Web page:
5. Does this mean Jeremy Corbyn might be the next prime minister?

While an election does make a Corbyn government possible, there are a number of challenges. Firstly, current polling does not indicate that Labour would be able to achieve an overall majority, and they may find it difficult to collect a sufficient number of junior coalition partners. Additionally, since Johnson entered the Conservative leadership race, betting odds indicate Corbyn’s chances of winning an election have diminished further. What could help Corbyn’s chances is committing unambiguously to a second referendum, attracting remain voters, as evidenced by the strong showing for the Liberal Democrats in voter intention polls.

6. What would a Corbyn government mean for UK assets?

The answer is ambiguous. On the one hand, it seems likely that Corbyn may bring about a second referendum vote, with ‘remain’ as an option. Markets would likely perceive this as positive for UK assets. Labour’s fiscal policy would also be supportive for the UK economy – we would expect to see higher spending. However, higher spending also means higher borrowing. At the margin, this may be negative for Gilts and may make UK bonds less attractive as investments. At the extreme, this may raise questions surrounding the UK’s credit rating and debt sustainability. Lastly, Labour has been pushing on the issue of nationalising the UK’s utilities by purchasing the assets below market value. We question the legality of this strategy and believe that Labour may struggle to make much progress without a majority in Parliament, their own MPs on side, and appointing new Lords. Even then, they may find that they cannot execute nationalisation at the price they want, and they may not want to execute it at a market determined value. While we expect nationalisation would be executed under a Labour government only in part, the risk to asset prices is already being felt.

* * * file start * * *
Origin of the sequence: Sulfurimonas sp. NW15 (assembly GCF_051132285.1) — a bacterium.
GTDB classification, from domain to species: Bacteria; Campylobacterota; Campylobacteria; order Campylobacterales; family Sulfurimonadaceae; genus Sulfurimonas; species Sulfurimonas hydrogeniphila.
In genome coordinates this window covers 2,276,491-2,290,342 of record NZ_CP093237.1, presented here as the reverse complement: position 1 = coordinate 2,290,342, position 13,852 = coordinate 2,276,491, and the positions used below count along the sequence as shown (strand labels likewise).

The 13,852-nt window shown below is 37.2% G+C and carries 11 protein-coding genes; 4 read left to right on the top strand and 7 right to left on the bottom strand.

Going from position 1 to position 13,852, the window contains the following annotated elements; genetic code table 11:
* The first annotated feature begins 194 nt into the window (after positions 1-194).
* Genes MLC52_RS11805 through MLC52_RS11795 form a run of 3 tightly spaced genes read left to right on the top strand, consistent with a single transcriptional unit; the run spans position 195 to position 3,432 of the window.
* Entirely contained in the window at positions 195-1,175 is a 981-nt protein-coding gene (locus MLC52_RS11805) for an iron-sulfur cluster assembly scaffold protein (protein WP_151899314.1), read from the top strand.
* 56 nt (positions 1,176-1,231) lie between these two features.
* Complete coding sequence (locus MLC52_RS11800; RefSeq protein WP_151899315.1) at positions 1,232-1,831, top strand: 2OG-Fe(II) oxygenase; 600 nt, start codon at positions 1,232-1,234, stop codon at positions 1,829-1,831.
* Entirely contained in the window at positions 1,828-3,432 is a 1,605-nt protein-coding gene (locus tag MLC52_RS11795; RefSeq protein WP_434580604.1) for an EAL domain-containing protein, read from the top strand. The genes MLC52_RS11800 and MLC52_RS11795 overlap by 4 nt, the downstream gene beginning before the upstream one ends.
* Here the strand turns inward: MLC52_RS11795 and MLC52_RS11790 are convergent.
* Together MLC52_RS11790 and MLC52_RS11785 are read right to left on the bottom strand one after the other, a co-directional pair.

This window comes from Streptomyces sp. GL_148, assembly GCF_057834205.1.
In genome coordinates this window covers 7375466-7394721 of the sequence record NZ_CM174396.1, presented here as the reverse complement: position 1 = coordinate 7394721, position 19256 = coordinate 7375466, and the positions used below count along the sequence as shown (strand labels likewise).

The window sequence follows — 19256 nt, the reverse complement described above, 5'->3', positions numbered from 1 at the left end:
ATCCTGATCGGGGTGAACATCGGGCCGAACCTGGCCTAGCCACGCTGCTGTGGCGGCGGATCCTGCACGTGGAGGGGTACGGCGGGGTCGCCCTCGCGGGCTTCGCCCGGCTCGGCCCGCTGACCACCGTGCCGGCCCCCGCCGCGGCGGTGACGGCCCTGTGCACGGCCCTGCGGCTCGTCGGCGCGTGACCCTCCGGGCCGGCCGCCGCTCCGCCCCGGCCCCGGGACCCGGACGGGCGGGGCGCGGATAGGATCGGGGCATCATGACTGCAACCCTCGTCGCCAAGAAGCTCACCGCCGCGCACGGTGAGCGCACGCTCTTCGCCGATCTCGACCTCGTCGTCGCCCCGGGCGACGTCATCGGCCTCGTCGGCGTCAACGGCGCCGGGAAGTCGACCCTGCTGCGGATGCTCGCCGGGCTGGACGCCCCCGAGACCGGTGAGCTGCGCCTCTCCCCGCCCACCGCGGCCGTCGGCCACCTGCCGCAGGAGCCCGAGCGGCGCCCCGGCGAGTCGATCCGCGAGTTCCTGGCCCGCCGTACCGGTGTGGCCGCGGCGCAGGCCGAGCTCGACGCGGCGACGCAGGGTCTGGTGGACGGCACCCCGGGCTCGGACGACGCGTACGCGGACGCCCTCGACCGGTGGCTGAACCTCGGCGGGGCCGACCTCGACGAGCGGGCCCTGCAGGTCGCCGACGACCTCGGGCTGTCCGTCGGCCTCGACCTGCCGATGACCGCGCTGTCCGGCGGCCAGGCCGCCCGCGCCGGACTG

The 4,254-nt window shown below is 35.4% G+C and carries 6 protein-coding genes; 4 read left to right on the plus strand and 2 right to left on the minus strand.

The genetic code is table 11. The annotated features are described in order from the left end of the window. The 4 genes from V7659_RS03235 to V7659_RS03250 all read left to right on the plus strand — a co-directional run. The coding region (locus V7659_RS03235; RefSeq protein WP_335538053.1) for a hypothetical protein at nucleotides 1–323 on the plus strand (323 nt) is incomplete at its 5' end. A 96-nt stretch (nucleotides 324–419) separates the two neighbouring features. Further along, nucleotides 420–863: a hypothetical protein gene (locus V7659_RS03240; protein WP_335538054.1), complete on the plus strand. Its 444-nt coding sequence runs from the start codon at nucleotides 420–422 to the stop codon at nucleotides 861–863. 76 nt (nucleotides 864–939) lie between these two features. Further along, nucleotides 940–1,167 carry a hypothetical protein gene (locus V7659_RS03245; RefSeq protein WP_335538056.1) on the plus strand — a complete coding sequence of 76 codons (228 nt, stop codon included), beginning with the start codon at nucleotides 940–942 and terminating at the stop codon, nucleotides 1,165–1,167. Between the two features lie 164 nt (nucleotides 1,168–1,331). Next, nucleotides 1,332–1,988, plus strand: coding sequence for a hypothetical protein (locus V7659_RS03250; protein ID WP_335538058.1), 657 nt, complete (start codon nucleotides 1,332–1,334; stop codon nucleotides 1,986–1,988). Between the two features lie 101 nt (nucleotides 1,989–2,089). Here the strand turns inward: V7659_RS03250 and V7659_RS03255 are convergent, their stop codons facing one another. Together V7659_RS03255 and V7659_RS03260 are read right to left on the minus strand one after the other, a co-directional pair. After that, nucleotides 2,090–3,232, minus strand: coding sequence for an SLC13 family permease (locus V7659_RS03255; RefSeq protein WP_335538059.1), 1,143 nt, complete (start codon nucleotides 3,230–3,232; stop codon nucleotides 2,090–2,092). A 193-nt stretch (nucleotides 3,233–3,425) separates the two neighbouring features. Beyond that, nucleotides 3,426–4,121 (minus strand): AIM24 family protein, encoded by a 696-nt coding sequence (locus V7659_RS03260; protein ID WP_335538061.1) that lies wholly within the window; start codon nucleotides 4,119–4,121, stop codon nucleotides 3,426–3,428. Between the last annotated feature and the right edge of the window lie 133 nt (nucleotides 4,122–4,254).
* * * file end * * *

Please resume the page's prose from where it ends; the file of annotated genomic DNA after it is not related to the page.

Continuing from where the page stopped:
7. What does all of this mean for the economy?

Our base case is that the Article 50 deadline will be extended beyond October 2019, but a ‘no deal’ exit is becoming a serious consideration. In both instances, the outlook for growth is uninspiring. Despite energetic wage growth and commensurate consumption spending, the UK economy has decelerated, hindered further by a weak global environment. Further delay prevents the disruption of a cliff-edge exit, but is not costless to the UK economy. While both a deal and even cancelling Brexit altogether remain possible, neither seem likely before the end of October.

8. What does this mean for UK assets?

UK assets have suffered since the 2016 referendum and are priced at below-average multiples. However, it is hard to see a positive catalyst in the near-term for these assets. While these assets may be attractive investment opportunities, we see every chance that they fall further as Brexit risks intensify. For this reason, we remain underweight UK assets in our asset allocation.